Women Must Become Empowered To Ask For Minimally Invasive Gynecologic Surgery

Armen Hareyan's picture
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Gynecologic Surgery

Endoscopic techniques are transforming the practice of surgery, yet their adoption in certain specialties, particularly gynecology, lags far behind that of other specialties. For example, laparoscopic surgery for gall bladder removal reached an 80% adoption rate over the ten years since it was introduced, while laparoscopic hysterectomy is still used for less than 15% of the 600,000 hysterectomies annually performed in the United States. Reasons for the discrepancy include lack of patient education, lack of physician training, reimbursement issues, and reluctance of women to question their doctors, said experts at the 36th Annual Global Congress of Minimally Invasive Gynecology.

"Historically the AAGL has been devoted to introducing and testing new surgical techniques and educating surgeons how to perform endoscopic and laparoscopic procedures," said Charles E. Miller, MD, President-Elect of AAGL. "Today we are broadening our mission to include education and empowerment of our patients."

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Highlighted at the meeting were new in-office procedures that replace the need for a woman to spend hours in a hospital operating room; the coming transformation of surgery through the use of robotics; and the miniaturization of surgical techniques in general as the medical profession leverages technological advances made by NASA, the military and the communications industry.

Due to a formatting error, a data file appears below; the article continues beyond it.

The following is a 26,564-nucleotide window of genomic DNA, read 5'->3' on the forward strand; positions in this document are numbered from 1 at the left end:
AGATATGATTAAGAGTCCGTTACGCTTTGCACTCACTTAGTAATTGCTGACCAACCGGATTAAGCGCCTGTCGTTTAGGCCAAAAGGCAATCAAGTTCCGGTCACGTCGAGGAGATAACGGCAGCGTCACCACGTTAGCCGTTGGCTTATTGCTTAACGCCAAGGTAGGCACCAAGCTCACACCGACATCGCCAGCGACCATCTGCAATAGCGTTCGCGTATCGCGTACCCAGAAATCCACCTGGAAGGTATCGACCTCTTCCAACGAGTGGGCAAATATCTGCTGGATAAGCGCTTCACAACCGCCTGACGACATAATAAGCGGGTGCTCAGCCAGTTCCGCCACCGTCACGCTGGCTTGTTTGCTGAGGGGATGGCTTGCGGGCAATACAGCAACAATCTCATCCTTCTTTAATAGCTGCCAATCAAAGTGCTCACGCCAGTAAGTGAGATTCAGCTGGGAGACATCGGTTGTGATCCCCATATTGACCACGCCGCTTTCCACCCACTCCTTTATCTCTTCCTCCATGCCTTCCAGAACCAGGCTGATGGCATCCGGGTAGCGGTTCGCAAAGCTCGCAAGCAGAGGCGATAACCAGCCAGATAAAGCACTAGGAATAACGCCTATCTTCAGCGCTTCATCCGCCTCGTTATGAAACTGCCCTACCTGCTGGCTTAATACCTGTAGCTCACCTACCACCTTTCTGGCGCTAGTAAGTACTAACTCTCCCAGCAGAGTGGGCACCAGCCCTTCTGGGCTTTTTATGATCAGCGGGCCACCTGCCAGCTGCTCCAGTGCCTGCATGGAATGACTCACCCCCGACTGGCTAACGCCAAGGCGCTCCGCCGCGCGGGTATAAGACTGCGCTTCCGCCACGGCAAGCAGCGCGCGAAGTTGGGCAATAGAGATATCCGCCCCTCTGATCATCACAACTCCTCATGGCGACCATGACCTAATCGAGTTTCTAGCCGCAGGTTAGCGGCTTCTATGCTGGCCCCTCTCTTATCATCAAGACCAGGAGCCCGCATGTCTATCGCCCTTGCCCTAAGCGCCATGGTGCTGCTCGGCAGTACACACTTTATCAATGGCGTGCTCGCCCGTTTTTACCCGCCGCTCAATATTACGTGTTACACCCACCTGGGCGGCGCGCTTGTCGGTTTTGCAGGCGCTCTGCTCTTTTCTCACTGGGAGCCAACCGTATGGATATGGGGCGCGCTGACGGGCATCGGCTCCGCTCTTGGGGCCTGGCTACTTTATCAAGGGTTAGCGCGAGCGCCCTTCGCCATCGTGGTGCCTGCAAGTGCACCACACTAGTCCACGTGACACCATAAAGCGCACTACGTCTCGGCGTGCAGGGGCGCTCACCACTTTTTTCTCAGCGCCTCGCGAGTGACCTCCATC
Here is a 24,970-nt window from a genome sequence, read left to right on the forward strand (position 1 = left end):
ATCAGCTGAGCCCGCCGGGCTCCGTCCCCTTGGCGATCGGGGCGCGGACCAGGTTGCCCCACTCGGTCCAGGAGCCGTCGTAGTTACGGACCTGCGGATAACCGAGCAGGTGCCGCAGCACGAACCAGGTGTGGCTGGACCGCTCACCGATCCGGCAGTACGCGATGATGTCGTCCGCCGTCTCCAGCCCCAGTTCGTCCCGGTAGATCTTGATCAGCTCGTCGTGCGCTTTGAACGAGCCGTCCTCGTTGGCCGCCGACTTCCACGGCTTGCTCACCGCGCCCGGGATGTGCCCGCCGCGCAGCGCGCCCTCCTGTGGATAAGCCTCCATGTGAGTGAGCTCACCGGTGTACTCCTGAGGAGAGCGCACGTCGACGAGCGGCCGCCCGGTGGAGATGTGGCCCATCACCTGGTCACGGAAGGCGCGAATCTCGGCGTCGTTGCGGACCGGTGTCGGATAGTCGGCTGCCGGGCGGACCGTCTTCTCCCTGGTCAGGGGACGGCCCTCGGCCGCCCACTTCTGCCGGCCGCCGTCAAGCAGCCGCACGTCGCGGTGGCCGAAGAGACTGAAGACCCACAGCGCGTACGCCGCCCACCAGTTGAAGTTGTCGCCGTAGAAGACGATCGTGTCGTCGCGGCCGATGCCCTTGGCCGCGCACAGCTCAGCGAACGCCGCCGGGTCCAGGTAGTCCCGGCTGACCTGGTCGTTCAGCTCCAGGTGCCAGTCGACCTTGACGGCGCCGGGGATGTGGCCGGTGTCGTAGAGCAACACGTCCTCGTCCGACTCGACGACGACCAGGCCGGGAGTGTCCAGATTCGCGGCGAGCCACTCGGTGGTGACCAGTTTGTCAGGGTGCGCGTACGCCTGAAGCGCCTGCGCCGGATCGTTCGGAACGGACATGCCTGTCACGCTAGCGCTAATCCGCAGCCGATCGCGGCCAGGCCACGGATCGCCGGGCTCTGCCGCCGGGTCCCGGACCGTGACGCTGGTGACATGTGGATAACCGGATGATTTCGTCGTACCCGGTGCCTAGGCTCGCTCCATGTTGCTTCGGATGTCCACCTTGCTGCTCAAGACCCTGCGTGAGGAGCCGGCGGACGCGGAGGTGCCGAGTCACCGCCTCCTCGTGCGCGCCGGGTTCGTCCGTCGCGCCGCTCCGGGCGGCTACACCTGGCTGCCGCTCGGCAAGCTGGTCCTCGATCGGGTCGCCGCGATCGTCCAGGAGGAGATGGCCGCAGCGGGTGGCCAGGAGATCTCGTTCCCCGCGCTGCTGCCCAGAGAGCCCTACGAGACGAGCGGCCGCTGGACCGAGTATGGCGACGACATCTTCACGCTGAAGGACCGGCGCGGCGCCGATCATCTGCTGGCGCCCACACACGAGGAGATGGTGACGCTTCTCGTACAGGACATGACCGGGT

Procedures Move from the Hospital to the Office

Keith Isaacson, MD of Harvard Medical School and a surgeon at Newton Wellesley Hospital, MA, described three examples of procedures that once required several hours in an operating room, general anesthesia and days of recovery, but now can be done safely, effectively and without anesthesia in the physician's office: hysteroscopy; permanent sterilization; and endometrial ablation.

Hysteroscopy is a diagnostic technique in which the physician uses a miniature "telescope" to view the inside of the uterus, frequently used to diagnose the cause of abnormal uterine bleeding (AUB), a condition

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